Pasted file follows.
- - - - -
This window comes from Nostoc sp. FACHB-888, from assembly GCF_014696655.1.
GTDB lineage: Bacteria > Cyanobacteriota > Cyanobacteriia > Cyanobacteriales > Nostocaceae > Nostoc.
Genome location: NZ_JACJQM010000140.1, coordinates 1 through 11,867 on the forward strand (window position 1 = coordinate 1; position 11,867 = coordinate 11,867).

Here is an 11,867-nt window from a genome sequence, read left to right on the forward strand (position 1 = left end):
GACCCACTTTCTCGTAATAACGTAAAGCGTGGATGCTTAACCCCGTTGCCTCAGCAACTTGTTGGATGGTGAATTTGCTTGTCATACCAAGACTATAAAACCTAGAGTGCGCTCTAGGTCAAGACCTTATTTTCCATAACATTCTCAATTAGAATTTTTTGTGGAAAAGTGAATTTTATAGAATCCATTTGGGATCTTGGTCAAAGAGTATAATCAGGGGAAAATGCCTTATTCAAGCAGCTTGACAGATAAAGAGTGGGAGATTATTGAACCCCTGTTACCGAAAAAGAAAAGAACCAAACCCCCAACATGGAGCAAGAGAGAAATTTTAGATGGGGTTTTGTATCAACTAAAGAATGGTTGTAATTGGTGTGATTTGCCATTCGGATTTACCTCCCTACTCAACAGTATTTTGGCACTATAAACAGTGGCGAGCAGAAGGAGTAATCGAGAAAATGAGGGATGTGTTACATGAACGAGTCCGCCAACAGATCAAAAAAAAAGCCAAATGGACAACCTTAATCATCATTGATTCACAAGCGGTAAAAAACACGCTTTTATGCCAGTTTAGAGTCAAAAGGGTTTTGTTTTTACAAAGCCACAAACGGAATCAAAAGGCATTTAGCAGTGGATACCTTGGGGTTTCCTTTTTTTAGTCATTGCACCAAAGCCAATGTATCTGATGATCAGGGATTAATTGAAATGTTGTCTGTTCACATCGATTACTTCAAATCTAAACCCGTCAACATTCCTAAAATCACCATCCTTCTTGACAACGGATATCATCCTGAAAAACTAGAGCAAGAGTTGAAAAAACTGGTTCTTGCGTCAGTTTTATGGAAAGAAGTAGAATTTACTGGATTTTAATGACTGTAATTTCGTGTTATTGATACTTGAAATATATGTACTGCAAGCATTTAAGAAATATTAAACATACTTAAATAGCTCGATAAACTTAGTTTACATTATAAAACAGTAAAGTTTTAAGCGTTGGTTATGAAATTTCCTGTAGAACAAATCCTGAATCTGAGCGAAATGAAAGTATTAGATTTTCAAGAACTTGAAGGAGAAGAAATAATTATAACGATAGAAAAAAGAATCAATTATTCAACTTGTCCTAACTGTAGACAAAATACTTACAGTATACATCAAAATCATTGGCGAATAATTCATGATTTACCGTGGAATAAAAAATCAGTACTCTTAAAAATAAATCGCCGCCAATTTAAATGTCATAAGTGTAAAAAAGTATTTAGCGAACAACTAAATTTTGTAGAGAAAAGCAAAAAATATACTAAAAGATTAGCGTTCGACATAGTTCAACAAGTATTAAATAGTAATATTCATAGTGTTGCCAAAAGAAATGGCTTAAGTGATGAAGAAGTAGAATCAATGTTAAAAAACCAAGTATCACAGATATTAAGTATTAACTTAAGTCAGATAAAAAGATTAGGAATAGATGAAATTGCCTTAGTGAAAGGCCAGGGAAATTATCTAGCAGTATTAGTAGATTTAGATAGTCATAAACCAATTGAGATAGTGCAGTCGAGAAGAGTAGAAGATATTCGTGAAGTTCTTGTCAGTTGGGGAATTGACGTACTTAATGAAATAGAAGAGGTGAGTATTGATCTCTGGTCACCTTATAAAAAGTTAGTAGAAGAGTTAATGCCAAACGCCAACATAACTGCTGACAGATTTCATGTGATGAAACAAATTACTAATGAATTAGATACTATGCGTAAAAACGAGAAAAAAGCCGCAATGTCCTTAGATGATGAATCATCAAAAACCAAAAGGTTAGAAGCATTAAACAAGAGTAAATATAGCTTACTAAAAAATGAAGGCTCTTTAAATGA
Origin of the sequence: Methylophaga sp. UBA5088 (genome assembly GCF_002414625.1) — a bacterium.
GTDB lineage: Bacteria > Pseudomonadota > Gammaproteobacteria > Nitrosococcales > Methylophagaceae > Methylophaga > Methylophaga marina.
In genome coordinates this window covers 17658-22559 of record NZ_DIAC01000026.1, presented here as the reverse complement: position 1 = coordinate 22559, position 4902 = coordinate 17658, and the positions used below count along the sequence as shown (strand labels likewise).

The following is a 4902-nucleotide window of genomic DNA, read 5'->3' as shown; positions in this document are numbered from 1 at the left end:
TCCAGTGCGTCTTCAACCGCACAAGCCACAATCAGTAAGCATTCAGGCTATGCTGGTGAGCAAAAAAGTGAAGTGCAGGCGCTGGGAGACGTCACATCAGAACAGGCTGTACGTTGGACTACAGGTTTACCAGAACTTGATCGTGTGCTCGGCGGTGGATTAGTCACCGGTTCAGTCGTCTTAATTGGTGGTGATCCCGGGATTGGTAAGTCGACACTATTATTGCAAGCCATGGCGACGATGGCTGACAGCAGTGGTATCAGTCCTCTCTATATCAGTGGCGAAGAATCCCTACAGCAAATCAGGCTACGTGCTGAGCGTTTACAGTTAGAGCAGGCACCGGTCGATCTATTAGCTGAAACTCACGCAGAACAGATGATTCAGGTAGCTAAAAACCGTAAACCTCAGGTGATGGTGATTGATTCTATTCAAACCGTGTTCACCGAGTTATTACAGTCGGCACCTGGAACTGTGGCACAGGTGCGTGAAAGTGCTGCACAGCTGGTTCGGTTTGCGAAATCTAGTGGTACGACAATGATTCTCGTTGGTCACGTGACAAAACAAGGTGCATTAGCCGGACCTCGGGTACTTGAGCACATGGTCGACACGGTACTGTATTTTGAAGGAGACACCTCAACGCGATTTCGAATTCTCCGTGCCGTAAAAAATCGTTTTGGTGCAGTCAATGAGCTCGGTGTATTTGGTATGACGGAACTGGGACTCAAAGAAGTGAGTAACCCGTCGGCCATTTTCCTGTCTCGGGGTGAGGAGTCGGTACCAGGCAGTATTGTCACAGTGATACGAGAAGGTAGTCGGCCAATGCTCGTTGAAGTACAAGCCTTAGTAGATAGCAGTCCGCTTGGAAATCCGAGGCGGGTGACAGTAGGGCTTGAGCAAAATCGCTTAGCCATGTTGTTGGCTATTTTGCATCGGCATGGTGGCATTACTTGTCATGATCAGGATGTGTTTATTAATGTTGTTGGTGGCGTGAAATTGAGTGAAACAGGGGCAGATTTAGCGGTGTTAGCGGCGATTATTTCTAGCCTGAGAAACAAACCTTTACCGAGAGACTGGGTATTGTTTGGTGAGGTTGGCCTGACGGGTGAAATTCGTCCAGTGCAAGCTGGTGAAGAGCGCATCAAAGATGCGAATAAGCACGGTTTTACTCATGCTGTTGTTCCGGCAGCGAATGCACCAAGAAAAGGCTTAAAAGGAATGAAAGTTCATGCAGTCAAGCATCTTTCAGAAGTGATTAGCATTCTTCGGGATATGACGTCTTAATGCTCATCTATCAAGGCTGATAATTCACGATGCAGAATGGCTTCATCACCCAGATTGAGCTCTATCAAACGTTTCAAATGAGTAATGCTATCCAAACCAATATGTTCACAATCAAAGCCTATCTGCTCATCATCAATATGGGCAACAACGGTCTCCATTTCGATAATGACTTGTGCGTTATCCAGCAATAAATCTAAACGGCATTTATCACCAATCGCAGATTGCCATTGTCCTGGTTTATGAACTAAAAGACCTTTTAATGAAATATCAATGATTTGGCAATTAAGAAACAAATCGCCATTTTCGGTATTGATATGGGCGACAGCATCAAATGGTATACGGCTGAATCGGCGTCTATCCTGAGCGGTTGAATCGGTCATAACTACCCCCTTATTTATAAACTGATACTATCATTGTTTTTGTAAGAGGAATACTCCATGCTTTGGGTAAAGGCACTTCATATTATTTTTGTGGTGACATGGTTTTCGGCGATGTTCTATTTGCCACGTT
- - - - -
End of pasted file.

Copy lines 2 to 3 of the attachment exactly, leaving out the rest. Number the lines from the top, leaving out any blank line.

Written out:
GTDB lineage: Bacteria > Cyanobacteriota > Cyanobacteriia > Cyanobacteriales > Nostocaceae > Nostoc.
Genome location: NZ_JACJQM010000140.1, coordinates 1 through 11,867 on the forward strand (window position 1 = coordinate 1; position 11,867 = coordinate 11,867).